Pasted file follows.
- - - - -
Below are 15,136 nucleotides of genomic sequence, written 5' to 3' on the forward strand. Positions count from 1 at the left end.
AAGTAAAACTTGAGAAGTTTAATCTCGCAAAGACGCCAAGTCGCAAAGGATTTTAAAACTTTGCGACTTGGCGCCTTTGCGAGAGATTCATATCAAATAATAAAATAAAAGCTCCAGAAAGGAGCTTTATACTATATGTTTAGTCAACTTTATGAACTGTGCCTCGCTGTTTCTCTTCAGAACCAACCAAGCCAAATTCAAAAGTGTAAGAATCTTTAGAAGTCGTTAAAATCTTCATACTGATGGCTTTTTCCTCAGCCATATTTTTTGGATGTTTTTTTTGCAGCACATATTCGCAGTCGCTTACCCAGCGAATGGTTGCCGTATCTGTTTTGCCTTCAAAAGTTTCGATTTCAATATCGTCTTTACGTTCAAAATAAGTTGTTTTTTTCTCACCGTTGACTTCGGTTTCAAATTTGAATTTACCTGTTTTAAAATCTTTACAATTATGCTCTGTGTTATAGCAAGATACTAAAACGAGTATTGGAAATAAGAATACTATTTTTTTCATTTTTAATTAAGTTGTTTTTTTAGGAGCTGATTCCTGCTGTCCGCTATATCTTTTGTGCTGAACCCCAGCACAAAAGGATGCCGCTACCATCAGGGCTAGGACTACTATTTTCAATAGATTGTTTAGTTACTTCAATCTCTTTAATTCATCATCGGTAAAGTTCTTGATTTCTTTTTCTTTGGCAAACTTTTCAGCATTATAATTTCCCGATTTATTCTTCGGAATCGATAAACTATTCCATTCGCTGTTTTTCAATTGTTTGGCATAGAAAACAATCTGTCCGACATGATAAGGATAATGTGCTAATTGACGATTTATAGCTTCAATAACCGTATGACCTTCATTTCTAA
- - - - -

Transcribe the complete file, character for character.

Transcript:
Below are 15,136 nucleotides of genomic sequence, written 5' to 3' on the forward strand. Positions count from 1 at the left end.
AAGTAAAACTTGAGAAGTTTAATCTCGCAAAGACGCCAAGTCGCAAAGGATTTTAAAACTTTGCGACTTGGCGCCTTTGCGAGAGATTCATATCAAATAATAAAATAAAAGCTCCAGAAAGGAGCTTTATACTATATGTTTAGTCAACTTTATGAACTGTGCCTCGCTGTTTCTCTTCAGAACCAACCAAGCCAAATTCAAAAGTGTAAGAATCTTTAGAAGTCGTTAAAATCTTCATACTGATGGCTTTTTCCTCAGCCATATTTTTTGGATGTTTTTTTTGCAGCACATATTCGCAGTCGCTTACCCAGCGAATGGTTGCCGTATCTGTTTTGCCTTCAAAAGTTTCGATTTCAATATCGTCTTTACGTTCAAAATAAGTTGTTTTTTTCTCACCGTTGACTTCGGTTTCAAATTTGAATTTACCTGTTTTAAAATCTTTACAATTATGCTCTGTGTTATAGCAAGATACTAAAACGAGTATTGGAAATAAGAATACTATTTTTTTCATTTTTAATTAAGTTGTTTTTTTAGGAGCTGATTCCTGCTGTCCGCTATATCTTTTGTGCTGAACCCCAGCACAAAAGGATGCCGCTACCATCAGGGCTAGGACTACTATTTTCAATAGATTGTTTAGTTACTTCAATCTCTTTAATTCATCATCGGTAAAGTTCTTGATTTCTTTTTCTTTGGCAAACTTTTCAGCATTATAATTTCCCGATTTATTCTTCGGAATCGATAAACTATTCCATTCGCTGTTTTTCAATTGTTTGGCATAGAAAACAATCTGTCCGACATGATAAGGATAATGTGCTAATTGACGATTTATAGCTTCAATAACCGTATGACCTTCATTTCTAA